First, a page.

“Courage can be misunderstood. It is more than the ability to overcome the jitters, to quell fear, to conquer the desire to run. It is the ability to know what is, or is not, to be feared. An infantryman charging a bunker is not hampered by the fear that he may be struck down a few paces from his fighting hole. A pilot is not afraid of losing all hydraulic power in his aircraft. They are prepared for those outcomes. A Marine in battle fears disgracing himself by running. He fears not losing his life, but losing his honor. He may not be able to preserve his life, but he can always preserve his honor. That much is within his power… To fear disgrace but not death, to fear not duty but dereliction from duty — this is courage. The truly courageous do not live in anxiety from morning to night. They are calm because they know who they are.
We overcome our natural fear and fight for three chief reasons: First, we are well-trained and well-led. Second, we have convictions that will sustain us to the last sacrifice. Third, we fight for one another…
There is another kind of physical courage — a quiet courage that affects those all around. It is the kind of calm, physical courage that a leader has when all around is chaos and noise…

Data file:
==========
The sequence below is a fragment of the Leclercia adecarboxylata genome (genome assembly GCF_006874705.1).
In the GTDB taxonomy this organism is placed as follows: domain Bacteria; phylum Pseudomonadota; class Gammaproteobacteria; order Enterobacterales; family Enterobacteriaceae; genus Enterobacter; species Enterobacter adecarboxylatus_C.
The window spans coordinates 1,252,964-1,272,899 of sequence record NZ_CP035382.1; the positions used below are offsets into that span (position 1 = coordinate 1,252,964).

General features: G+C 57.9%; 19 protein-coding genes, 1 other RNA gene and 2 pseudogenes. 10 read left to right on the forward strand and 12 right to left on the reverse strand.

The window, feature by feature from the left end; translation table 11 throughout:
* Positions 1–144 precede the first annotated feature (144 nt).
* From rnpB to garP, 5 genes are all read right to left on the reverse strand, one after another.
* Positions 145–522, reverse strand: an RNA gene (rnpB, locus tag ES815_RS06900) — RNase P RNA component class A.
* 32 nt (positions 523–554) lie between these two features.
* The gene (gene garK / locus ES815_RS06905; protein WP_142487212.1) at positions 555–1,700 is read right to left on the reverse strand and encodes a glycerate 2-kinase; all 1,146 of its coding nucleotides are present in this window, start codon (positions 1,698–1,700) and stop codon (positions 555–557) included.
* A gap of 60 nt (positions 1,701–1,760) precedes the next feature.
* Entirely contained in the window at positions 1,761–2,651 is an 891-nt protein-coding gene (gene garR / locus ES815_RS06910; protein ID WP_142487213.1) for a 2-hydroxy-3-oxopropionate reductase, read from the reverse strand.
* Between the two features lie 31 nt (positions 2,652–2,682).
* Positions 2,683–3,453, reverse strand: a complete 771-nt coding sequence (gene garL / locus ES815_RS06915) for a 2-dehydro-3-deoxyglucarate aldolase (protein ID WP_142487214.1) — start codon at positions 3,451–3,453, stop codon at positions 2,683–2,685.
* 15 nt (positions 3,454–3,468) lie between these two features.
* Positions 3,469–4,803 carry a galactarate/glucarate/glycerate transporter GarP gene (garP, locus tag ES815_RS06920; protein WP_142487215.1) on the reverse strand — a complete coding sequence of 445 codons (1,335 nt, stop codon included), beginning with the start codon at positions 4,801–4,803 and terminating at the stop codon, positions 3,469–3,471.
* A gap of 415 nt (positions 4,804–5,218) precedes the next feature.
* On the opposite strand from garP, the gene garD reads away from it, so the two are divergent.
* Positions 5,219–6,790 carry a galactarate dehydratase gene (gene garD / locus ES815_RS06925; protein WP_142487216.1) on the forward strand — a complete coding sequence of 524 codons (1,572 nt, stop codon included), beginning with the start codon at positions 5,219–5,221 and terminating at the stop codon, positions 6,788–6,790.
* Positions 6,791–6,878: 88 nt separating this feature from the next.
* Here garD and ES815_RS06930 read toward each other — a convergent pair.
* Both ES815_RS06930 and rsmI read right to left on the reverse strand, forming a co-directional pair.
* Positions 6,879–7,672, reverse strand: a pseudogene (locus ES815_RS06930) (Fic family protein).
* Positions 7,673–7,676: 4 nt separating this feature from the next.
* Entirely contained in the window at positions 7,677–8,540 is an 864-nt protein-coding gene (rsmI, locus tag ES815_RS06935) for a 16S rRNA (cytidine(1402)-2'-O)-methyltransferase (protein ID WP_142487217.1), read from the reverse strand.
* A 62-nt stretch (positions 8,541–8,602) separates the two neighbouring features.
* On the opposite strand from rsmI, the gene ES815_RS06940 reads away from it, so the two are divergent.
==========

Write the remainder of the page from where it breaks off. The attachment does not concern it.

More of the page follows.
Many times, decisions will have to be made in the rain, under the partial protection of a poncho, in the drizzle of an uncertain dawn, and without all the facts. At times like that, it will not always be possible to identify all the components of the problem, and use a lengthy and logical problem-solving process to reach a decision. In combat, the decision often must be immediate, and it might have to be instinctive.”
Pulled from the section “Individual Courage” in chapter two of the Marine Corps handbook Leading Marines.
They are calm because they know who they are. I’ve recently gotten into Jocko Willink’s podcast, after hearing his interviews with Tim Ferriss and Sam Harris. Jocko is a former SEAL who led the reconquest of Ramadi and a nationally ranked jiu jitsu player. His podcast focuses on applying military leadership strategy to business and personal decision-making, and he discusses Leading Marines in his Podcast #8.
Image credit: BlackFive.